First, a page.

Capitol Reef and its amazing rock suite

I shot more than 500 pictures out the pitted and blistered windows of the United Airbus 320 I took from Chicago to Orange County, day before yesterday. The shot above is one of them. It’s part of this series here, all of Capitol Reef National Park in Utah.

What I’m hoping is that somebody somewhere has troubled to identify all the rock strata on display here. If not, I’ll do it eventually. Meanwhile, I’ll at least tell you that the lightest color rock — the spine of the “reef” that stands out most in the larger feature known locally as the Waterpocket Fold — is Navajo Sandstone. Read more about it at that last link.


  1. Ron Schott’s avatar

    Spectacular set of photos, Doc! I’m working on annotating the geology for you – I recognize most of the units, but I want to pull out my geologic maps and confirm them.

    By the way, were the colors really that vivid out of the plane window, or have they had a little help in Photoshop or the Gimp?

  2. Ron Schott’s avatar

    Alright Doc, here’s a Google Earth folder that contains an overlay of the geologic map of the area, the stratigraphic column (so you can figure out what the unit symbols mean), and a photo overlay of the image above (positioning only approximate):

  3. Doc Searls’s avatar

    Thanks, Ron. I figured this was red meat for you, and/or your students. 🙂

    The colors were less vivid. Not only were the windows gray’d by blisters and deposits, but there was haze in the air. This required adjusting color levels to pull out the detail.

    But what I did with this series, more than with others I’ve shot, is adjust the color levels to maximize distinctions between formations. My bias was toward comprehension rather than accuracy. Kind of like NASA does to, say, reveal storms on Jupiter. You might say this series was for geological purposes more than sightseeing ones.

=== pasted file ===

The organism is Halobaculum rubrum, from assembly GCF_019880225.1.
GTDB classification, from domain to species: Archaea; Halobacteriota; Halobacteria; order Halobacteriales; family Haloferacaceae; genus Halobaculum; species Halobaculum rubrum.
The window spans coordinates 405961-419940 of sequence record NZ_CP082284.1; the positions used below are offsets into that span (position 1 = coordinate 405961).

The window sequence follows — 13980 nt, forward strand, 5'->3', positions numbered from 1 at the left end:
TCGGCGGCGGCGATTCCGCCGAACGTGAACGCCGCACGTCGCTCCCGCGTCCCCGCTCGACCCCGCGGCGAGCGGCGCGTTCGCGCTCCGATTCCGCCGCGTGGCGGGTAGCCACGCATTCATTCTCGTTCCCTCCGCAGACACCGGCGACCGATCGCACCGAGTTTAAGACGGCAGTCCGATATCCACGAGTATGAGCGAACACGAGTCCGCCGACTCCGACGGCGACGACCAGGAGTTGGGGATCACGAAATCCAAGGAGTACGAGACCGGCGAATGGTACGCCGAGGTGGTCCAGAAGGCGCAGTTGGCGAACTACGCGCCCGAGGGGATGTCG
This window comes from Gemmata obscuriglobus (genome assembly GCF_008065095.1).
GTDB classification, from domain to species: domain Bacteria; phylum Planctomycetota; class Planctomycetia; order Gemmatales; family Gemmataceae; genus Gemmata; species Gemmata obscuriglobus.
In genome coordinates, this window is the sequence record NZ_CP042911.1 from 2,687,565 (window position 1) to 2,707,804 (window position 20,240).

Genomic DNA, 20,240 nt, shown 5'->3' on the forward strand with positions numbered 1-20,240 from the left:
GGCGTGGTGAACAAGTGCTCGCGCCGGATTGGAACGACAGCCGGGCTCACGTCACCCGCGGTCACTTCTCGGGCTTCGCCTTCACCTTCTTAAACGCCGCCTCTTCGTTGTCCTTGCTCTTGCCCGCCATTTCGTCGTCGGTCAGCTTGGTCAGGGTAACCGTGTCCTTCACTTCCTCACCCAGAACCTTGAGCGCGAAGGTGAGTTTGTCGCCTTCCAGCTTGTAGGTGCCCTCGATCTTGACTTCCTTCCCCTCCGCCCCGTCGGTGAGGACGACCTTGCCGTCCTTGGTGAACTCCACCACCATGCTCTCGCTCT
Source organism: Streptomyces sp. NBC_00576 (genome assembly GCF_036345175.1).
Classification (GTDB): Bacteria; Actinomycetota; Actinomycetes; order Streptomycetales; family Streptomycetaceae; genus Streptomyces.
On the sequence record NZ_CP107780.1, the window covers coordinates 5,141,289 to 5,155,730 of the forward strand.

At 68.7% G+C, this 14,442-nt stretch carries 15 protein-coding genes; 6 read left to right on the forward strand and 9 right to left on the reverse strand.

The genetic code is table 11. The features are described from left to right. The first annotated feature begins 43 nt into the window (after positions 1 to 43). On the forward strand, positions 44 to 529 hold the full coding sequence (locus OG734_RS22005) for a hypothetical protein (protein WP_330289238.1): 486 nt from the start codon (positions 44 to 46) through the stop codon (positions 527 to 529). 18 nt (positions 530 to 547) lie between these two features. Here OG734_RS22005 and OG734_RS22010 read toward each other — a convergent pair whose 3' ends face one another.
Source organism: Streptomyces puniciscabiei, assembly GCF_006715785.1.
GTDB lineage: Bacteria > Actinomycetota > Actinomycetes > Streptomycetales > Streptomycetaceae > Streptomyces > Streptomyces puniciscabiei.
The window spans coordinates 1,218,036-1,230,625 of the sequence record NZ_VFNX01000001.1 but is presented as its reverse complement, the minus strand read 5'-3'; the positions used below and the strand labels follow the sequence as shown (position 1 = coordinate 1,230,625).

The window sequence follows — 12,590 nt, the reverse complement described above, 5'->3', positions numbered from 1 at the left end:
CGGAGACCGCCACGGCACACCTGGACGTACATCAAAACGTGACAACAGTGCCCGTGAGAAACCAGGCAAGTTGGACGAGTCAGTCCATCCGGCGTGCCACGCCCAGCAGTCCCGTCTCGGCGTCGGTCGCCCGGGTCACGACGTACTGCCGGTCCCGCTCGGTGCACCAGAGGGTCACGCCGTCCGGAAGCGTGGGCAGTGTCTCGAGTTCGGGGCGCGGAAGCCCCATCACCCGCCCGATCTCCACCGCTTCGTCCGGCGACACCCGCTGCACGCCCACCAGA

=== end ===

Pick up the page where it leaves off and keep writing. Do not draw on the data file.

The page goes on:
By contrast this series (of Comb Ridge, Cane Valley and Goosenecks, shot several years back), was shot from a higher elevation (41,000 feet) through much clearer air, so it required little if any adjustment (though I think I did some correcting… don’t remember). That series was also shot with my old Nikon CoolPix 5700, which I still miss. Not only did it produce much more vivid colors than the Canon 30D (which I used for most of the shots in the current series), but its smaller objective lens had much less trouble with optical distortions in the window. Its flip-out viewer, which could be twisted many ways, also allowed me to shoot close to straight down, at angles I couldn’t see with my own eyes. So it was an ideal camera for this kind of work. Alas, I gave it away (to somebody who I thought needed it but never used it, which was a bummer). In fact, I’d like to buy a used 5700 or 8700, just for shooting out plane windows.

    And I love the .kmz. Outstanding, and well done.

  4. FCrostic’s avatar


    Which camera?

    Marian Crostic

  5. FCrostic’s avatar

    Don’t bother to answer, I re-read your note to Ron and see
    that you used a Nikon CoolPix 5700.


  6. Doc Searls’s avatar

    Marian, I realize I wasn’t clear, so I went back and change the wording a bit. The CoolPix was used in this older set, but not in anything I shot on Monday. It was long gone by then.

    I also should point out that the closest I can come to the small-lens and shooting-angle convenience of the old Nikon is my Canon PowerShot 850IS. That’s how I got this shot, and others in that section of the current series, looking down at the steepest possible angle at the window, toward Swap Mesa, where I have since added captions and tags, thanks to Ron’s .kmz file and Google Earth.

    The little Canon is not the equal of the old Nikon, but it does have one advantage: it’s so small that I can angle it downward without having the edges of the camera bump into the window. With a big SLR, there is a limit to how far you can angle the camera downward.

    Most shots identify which camera was used. Just scroll down and look at the data below the tags on the right side of the page. I don’t know why Flickr doesn’t always show this data, but there ya go.

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